Strategies for IRA Distributions to Family and Charity – Part I

Introduction
According to data collected by the Investment Company Institute, Americans held $7.9 trillion in IRAs by the end of 2016, making IRAs the largest pool of individually held retirement-type assets in the U.S. This is up significantly from the $3.7 trillion of IRA assets held in 2008. With this growth, estates are increasingly comprised largely of IRAs and other retirement plans. Especially for professionals, business owners and employees, 30% to 80% of an estate could consist of IRAs or other retirement plans. As such, more and more IRA owners are seeking help and guidance from advisors in determining how to distribute IRA assets to family and charitable organizations while minimizing tax consequences.This article will explain the basic rules surrounding IRAs and the tax implications for distributions to the IRA owner, to family and to charity. It will shed light on the IRA charitable rollover, discuss the primary options available when leaving an IRA to a spouse or child and provide charitable IRA solutions for philanthropic IRA owners. By understanding the options that are available, advisors can be better equipped to provide clients with options and tools that will ultimately accomplish the personal goals of the client and distribute assets in a tax-efficient manner.

IRA BASICS AND THE IRA CHARITABLE ROLLOVER
As are attractive to taxpayers because they provide major benefits to the IRA owner during life. First, contributions to traditional IRAs are made on a pre-tax basis. Second, the funds held within the account grow tax free. However, distributions from IRAs are taxable at ordinary income rates. Once a traditional IRA owner reaches age 70½, he or she must begin taking a required minimum distribution (RMD) each year. The RMD is based on the life expectancy of the IRA owner and the account balance. As the IRA owner gets older, the percentage of the IRA that must be distributed increases. The RMD amount will increase the donor’s adjusted gross income (AGI) and is taxed at ordinary income rates.To avoid paying tax on the RMD and being pushed into a higher tax bracket, many IRA owners choose to take advantage of the IRA charitable rollover. The IRA charitable rollover, which was made permanent in 2015 with the passage of the Protecting Americans from Tax Hikes (PATH) Act, enables IRA owners over the age of 70½ to make direct transfers from their IRAs to public charities without being taxed on the distribution and without recognizing the distribution as income for tax purposes. Sec. 408(d).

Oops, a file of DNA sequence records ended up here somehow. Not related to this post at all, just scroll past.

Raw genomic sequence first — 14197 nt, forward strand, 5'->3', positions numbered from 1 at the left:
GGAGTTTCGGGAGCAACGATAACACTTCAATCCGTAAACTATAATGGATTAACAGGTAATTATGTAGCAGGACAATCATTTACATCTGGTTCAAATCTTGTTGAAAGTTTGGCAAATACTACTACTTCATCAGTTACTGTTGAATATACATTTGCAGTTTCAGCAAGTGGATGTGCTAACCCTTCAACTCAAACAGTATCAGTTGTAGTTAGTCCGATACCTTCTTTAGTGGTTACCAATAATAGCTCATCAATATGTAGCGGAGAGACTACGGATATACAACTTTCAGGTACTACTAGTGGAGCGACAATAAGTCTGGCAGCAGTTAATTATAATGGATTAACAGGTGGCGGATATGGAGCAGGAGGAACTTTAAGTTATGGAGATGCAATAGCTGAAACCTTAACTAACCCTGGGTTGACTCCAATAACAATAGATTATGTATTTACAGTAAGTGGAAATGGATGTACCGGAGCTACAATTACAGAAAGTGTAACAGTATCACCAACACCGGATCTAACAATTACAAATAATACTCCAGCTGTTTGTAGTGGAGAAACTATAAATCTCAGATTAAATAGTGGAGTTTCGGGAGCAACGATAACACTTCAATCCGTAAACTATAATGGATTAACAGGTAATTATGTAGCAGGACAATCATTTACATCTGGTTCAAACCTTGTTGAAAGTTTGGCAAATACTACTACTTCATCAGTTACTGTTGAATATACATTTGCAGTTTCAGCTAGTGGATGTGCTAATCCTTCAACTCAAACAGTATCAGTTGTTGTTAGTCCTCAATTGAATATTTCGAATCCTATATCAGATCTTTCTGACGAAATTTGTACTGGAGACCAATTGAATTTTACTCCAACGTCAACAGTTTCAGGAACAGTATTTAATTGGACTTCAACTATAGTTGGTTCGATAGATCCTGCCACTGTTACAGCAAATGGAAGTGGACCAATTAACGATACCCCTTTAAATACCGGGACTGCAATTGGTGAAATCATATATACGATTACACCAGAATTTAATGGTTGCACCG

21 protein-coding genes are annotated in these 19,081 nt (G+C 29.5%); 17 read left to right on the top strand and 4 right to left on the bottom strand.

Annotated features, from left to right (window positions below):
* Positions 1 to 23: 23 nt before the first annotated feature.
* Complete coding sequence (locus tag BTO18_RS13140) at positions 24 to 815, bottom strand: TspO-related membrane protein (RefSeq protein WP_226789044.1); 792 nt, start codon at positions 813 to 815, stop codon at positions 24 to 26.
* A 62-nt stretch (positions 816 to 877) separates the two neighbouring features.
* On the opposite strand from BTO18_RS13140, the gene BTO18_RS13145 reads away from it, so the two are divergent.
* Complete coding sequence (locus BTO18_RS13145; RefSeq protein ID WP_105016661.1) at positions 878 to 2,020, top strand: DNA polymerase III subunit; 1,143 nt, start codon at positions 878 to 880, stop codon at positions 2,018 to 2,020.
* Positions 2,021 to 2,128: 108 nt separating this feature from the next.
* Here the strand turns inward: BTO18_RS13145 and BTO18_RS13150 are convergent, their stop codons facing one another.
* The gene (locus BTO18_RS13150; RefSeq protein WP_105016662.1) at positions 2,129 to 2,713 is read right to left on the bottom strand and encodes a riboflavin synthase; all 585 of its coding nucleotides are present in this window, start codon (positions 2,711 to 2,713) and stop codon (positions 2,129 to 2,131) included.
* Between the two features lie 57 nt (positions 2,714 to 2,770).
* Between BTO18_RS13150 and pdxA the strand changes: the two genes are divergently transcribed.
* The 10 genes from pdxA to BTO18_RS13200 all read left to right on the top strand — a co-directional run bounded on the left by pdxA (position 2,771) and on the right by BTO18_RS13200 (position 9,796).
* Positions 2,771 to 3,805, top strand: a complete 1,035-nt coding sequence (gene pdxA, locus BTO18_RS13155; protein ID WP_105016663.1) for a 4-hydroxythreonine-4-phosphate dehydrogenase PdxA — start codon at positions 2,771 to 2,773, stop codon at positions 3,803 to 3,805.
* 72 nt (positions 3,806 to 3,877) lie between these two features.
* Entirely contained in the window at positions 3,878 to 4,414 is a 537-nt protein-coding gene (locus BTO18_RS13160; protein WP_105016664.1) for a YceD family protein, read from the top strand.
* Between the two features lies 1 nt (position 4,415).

This qualified charitable distribution (QCD) is allowed up to a total of $100,000 per year and may satisfy part, or all, of the owner’s RMD. Note that, because the transfer is not included in taxable income, there is no charitable income tax deduction. However, it still carries the same economic impact and, thus, is a great option for those choosing not to itemize their taxes this year. By making a charitable rollover gift, a non-itemizer is essentially receiving the same benefits as a charitable deduction since the distribution will be excluded for tax purposes. Example 1:

Susan is a faithful supporter of her favorite charity. She has a $200,000 IRA and her RMD this year is 5%, or $10,000. Because she has substantial other income and does not itemize her deductions, Susan directs her IRA custodian to make a qualified charitable distribution to her favorite charity in the amount of $10,000. Because the full RMD is transferred to a qualified charity, Susan will owe no taxes on her RMD and will not be required to include it in her income for tax purposes. Because Susan takes the standard deduction, the IRA rollover reduces her taxable income by $10,000. Based on her income tax rate of 32%, the IRA charitable rollover will save Susan $3,200 of income tax. After seeing the benefits of this tax-saving and charitable strategy, Susan plans to continue making IRA rollover gifts for the rest of her life.If you would like to support a favorite Catholic church, school, or ministry through an IRA contact Scott Hartman (614-443-8893 or shartman@catholic-foundation.org) for additional details.

Disclaimer: We’re not accountants, this does not constitute tax advice. Please consult a tax professional.